Cases reported "Muscular Atrophy"

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1/313. Cervical cord tethering mimicking focal muscular atrophy.

    spinal cord tethering rarely occurs in the cervical region. In adults, it usually results from previous operations. However, congenital origin is always diagnosed and treated early in the infant period. We report a 12-year-old boy with cervical spinal dysraphism which was erroneously diagnosed as focal muscular atrophy, a benign form of motor neuron disease. The patient was brought to our hospital because of rapid deterioration of symptoms. Careful evaluation disclosed a hairy dimple at the nuchal area, which led to the correct diagnosis. X-ray of the cervical spine showed spina bifida from C(4) to C(6) levels and fusion of the laminae of C(4) and C(5). spine MRI studies disclosed that the cervical cord was tethered caudally and dorsally, and the ventral nerve roots were markedly stretched, especially over the left side. Surgical intervention was undertaken and the patient's muscle power improved after untethering. The purpose of this report is to acquaint the reader with a surgically treatable condition that may appear to be benign focal amyotrophy. skin lesion at the nuchal area should be carefully looked for.
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2/313. MRI findings of benign monomelic amyotrophy of lower limb.

    We report here magnetic resonance imaging (MRI) findings of two patients with benign monomelic amyotrophy of lower limb. Both subjects showed unilateral amyotrophy of the lower limb with a benign clinical course, and the affected muscles demonstrated neurogenic changes. On T1- and T2-weighted MRI, marked atrophy and increased signal intensity were found mainly in gastrocnemius and soleus muscles. Moreover, MRI examination also revealed that thigh muscles including semitendinosus, semimembranosus, and vastus intermedius and lateralis muscles were involved in one of the patients. We concluded that muscle MRI is very useful for detecting affected muscles, especially deep skeletal muscles in patients with benign monomelic amyotrophy of lower limb.
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3/313. Atraumatic palmar midcarpal dislocation in a skeletally immature adolescent with hemiatrophy.

    We report a late presentation of a palmar midcarpal dislocation in an adolescent female with open growth plates who had no history of antecedent wrist injury. Midcarpal arthrodesis improved function and eliminated progressive pain.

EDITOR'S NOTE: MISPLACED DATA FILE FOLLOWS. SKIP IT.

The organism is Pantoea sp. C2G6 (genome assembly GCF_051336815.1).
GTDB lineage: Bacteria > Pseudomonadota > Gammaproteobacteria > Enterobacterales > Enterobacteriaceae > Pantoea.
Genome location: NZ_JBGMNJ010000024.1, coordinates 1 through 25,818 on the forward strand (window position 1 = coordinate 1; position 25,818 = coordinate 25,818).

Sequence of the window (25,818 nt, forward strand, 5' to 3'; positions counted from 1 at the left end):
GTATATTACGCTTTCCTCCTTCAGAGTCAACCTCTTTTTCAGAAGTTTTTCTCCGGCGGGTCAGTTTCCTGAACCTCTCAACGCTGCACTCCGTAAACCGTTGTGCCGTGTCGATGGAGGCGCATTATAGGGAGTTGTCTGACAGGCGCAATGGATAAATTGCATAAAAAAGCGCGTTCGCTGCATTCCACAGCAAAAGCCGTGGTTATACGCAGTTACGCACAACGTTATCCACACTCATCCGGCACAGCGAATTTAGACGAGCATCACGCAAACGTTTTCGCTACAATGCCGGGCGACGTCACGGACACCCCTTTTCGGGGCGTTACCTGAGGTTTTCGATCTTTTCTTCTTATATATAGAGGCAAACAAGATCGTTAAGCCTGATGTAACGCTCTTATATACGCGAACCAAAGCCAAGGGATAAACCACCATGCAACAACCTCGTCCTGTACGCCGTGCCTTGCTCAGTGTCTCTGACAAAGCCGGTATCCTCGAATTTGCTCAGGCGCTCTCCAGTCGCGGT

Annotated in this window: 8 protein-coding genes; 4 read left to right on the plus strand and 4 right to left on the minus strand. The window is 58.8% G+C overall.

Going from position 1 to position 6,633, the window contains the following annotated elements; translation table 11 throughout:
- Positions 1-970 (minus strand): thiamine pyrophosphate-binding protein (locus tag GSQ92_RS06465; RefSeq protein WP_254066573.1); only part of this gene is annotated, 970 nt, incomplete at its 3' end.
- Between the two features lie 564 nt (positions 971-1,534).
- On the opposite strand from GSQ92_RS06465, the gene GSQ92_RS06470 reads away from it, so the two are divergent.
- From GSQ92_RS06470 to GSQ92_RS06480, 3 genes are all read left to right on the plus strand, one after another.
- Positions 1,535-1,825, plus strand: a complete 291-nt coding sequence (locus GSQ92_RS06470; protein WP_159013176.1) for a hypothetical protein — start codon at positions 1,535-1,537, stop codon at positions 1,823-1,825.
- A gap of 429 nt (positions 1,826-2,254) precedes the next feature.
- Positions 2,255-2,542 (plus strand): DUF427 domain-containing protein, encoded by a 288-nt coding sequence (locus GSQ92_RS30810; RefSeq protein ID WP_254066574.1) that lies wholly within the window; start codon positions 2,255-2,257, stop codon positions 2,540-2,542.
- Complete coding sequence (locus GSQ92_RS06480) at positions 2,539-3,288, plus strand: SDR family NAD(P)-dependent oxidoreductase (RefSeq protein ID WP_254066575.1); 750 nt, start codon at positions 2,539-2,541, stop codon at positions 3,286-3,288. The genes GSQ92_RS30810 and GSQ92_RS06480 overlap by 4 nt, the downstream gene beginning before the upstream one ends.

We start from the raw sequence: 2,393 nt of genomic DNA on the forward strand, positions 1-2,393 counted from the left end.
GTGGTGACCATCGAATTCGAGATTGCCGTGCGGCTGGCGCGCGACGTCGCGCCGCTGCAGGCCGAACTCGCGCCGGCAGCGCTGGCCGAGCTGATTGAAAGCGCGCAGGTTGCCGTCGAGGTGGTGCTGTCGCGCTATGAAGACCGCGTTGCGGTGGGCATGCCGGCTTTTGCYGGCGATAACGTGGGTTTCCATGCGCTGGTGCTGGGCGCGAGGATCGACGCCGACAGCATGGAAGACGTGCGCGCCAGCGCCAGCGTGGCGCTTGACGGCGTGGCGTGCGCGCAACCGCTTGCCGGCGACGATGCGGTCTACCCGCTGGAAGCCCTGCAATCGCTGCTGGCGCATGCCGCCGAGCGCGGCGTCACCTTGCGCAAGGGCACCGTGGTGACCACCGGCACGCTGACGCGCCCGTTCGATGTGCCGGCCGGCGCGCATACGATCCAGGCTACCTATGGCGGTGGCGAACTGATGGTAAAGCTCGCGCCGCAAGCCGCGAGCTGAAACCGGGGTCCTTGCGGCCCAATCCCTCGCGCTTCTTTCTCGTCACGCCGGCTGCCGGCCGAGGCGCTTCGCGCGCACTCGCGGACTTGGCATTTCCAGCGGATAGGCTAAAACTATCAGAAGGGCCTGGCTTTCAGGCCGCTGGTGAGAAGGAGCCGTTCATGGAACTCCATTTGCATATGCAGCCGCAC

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4/313. motor neuron disease with predominantly upper extremity involvement: a clinicopathological study.

    We report two autopsy cases of motor neuron disease (MND) patients with an unusual type of muscular atrophy predominantly affecting the shoulder girdle and the upper extremities with proximal dominance. Both patients are considered to be clinically categorized into the El Escorial suspected form of amyotrophic lateral sclerosis (ALS). At autopsy, they showed marked loss of spinal anterior horn cells accompanied by astrogliosis positively immunostained with anti-glial fibrillary acidic protein antibody at the cervical level. At the lumbosacral level, anterior horn neurons were relatively well preserved and Bunina bodies, ubiquitin-positive skein-like inclusions and Lewy body-like inclusions were observed in the remaining neurons. In one patient, brain stem motor neurons (nerves V, VII, XII) and motor cortex, including Betz cells, were also affected and the corticospinal tracts were degenerated at the level of the thoracic and lumbar spinal cord. Pathological findings of this patient are consistent with those of ALS. In the other patient, the motor cortex, brain stem motor nuclei and the corticospinal tracts were well preserved, which is pathologically compatible with progressive spinal muscular atrophy. These patients with such a peculiar pattern of progressive muscular atrophy should be placed in a subgroup of ALS.
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5/313. Acute quadriplegic myopathy in a 17-month-old boy.

    Acute quadriplegic myopathy is a rare condition associated with the use of nondepolarizing muscle-blocking agents and corticosteroids in the course of severe systemic illness. A 17-month-old boy underwent liver transplantation for fulminant hepatitis. He was intubated for 24 days and treated with vecuronium bromide and high-dose methylprednisolone. The child was weaned from the ventilator and presented extreme weakness in the upper limbs and total paralysis of the lower limbs. serum creatine kinase level was normal and electromyography showed myopathic abnormalities. Muscle biopsy showed severe type-1 fiber atrophy and selective loss of myosin thick filaments was seen on electron microscopy. Scattered regenerating fetal myosin-positive fibers were present, mu calpain was absent, while m calpain was diffusely expressed. Physical therapy was immediately started and the child recovered even though corticosteroids were not discontinued. The pathogenesis of acute quadriplegic myopathy is still unknown. We suggest that it could be due to abnormal protein turnover in the muscle. Several independent factors, such as corticosteroid treatment, immobilization, or cytokines, could take part in a cascade of events that leads to an excessive yet selective degradation of proteins involving myosin thick filaments and possibly components of sarcolemma, causing muscle inexcitability.